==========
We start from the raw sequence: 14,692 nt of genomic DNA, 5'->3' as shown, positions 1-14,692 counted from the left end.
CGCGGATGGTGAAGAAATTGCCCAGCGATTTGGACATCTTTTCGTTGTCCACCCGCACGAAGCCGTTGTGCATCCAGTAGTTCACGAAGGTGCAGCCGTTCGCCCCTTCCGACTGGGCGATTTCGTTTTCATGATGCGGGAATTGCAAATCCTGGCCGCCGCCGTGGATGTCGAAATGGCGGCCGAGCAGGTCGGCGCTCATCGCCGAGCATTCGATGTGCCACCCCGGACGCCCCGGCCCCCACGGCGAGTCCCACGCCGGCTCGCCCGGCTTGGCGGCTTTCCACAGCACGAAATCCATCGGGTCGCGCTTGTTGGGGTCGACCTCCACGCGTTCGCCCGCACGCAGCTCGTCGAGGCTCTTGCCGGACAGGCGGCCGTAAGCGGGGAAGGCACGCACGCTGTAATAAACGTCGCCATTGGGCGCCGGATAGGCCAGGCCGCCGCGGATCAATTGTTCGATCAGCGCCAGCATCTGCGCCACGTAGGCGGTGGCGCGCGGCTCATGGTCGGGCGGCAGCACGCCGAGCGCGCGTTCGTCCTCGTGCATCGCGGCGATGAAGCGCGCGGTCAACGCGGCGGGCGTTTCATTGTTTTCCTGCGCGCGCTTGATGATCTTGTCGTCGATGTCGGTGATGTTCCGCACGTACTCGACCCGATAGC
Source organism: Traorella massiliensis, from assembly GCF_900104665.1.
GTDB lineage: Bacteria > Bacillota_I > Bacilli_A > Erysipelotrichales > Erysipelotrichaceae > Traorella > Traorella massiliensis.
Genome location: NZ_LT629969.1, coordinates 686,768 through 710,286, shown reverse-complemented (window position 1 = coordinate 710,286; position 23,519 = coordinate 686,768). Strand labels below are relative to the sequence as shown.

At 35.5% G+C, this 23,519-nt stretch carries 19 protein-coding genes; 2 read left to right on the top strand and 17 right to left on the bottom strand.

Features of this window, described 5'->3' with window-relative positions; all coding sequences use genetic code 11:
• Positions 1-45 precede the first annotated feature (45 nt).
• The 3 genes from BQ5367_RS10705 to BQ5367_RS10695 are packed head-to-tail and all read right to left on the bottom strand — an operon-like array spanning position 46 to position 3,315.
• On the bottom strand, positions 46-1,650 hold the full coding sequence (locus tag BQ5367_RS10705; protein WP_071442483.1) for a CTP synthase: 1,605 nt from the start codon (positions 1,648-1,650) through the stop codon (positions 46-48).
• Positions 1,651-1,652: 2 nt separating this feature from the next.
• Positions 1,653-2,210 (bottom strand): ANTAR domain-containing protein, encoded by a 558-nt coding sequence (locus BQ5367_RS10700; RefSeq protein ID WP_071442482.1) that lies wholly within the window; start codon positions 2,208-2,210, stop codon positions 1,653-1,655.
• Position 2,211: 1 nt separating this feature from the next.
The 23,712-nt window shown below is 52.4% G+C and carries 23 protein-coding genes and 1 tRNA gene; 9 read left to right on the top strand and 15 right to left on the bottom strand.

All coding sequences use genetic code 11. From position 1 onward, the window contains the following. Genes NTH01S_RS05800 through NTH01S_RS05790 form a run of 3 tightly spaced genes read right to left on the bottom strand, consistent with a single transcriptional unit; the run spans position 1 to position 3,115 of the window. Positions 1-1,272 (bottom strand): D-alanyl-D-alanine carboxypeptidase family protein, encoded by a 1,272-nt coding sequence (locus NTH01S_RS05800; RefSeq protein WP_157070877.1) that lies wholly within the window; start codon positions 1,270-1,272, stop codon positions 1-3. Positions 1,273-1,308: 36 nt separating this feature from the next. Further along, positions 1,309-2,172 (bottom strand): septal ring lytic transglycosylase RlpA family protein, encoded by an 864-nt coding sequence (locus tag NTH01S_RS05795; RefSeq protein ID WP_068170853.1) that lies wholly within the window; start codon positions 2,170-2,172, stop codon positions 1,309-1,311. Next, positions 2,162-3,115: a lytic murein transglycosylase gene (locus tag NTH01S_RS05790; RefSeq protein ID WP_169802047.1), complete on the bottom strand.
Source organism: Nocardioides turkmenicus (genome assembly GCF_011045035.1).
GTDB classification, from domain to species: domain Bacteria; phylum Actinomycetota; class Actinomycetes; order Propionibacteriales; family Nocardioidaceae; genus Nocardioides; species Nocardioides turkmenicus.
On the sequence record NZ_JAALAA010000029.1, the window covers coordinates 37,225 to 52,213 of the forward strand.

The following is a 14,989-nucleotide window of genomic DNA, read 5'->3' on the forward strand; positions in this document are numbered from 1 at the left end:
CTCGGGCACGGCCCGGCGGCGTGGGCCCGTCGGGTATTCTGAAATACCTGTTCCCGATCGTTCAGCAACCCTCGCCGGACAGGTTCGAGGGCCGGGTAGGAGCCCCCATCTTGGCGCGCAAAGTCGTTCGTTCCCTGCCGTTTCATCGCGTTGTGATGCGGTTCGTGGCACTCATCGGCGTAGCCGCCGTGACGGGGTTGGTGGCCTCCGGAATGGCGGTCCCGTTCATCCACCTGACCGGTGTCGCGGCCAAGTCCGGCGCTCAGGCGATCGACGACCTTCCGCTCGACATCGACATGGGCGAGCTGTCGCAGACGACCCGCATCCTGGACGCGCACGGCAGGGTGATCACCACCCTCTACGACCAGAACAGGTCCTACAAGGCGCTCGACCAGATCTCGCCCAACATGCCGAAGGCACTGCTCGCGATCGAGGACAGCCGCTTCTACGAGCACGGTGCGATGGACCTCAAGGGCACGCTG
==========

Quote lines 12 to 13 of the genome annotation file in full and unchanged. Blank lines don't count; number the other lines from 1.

• Positions 1,653-2,210 (bottom strand): ANTAR domain-containing protein, encoded by a 558-nt coding sequence (locus BQ5367_RS10700; RefSeq protein ID WP_071442482.1) that lies wholly within the window; start codon positions 2,208-2,210, stop codon positions 1,653-1,655.
• Position 2,211: 1 nt separating this feature from the next.